For years we have been bringing our own reusable shopping bags and using reusable produce bags for our fruit and veg. This was an easy step as there was not much behavioral change involved (it was more about remembering to take the bags!). For the past year or two we have also been collecting all our soft plastics (cereal liners, bread bags, plastic wrapping from crackers etc.) to Coles (Woolworths got a bad rap on the War on Waste) for recycling. I’d also been trying to do little things personally. Like occasionally on my way to or from work I’ll buy a bun from the Chinese bakery and I would always refuse the little plastic bag that they put buns in. If I’m just going to eat it then and there I don’t need a bag to carry it in. This may seem like a little step but it’s all about challenging norms. The norm when you purchase a bun is for the cashier to automatically put it in a small plastic bag. By refusing the bag we’re not only using less plastic, we’re helping the people around us think about our habits and they’re impacts – and most importantly – how it is possible to do things differently.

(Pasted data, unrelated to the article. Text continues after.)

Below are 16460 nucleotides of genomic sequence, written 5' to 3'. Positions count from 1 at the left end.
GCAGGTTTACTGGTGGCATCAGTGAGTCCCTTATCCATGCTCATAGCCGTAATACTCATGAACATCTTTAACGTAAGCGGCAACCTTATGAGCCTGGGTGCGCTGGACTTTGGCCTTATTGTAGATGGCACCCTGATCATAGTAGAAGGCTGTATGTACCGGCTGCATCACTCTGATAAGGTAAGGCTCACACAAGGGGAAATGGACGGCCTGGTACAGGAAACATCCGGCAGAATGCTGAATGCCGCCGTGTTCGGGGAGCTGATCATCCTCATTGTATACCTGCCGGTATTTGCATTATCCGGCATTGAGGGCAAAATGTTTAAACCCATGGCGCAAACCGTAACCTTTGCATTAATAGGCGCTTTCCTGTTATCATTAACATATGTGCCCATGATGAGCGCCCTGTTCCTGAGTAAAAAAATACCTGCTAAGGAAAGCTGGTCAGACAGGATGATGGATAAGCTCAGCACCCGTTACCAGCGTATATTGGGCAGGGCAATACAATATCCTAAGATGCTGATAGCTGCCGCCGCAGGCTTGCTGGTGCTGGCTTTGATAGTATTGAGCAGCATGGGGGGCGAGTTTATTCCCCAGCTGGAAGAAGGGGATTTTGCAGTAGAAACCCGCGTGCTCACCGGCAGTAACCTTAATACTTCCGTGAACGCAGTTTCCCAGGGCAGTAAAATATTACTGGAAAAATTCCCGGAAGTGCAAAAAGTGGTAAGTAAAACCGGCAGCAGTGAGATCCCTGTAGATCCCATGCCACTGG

Challenging the ways that we traditionally do things isn’t always easy. It can be socially awkward to challenge norms. You can fear coming across all ‘holier than thou’ and being overly critical of others. You can fear refusal or rebuke. But it’s something that it is important we all step up and do. I’m not the world’s most outgoing person so it was a challenge to me to start doing this. But the other day when we ordered take away I summoned up the courage to ask if we could bring our own containers in rather than have it packed in plastic. To my relief the restaurant was really accommodating of it. I hope to continue to challenge myself socially like this in other ways – like shopping at local butchers and bakers and asking to use my own containers. This is a bigger step for me though – not because of the social confrontation – but because it is a real shake up of our household routine. The way we currently manage my week is a weekly shop at the supermarket. Changing our routine to shop at local butchers, bakers and fruit markets with perhaps an additional supermarket shop to pick up specialty items is a harder hurdle and because we need to work out a new routine. It’s a step I’m keen to take but it is a step that is a little further down the line for me as I need to weave it into tour lives and make it workable for us.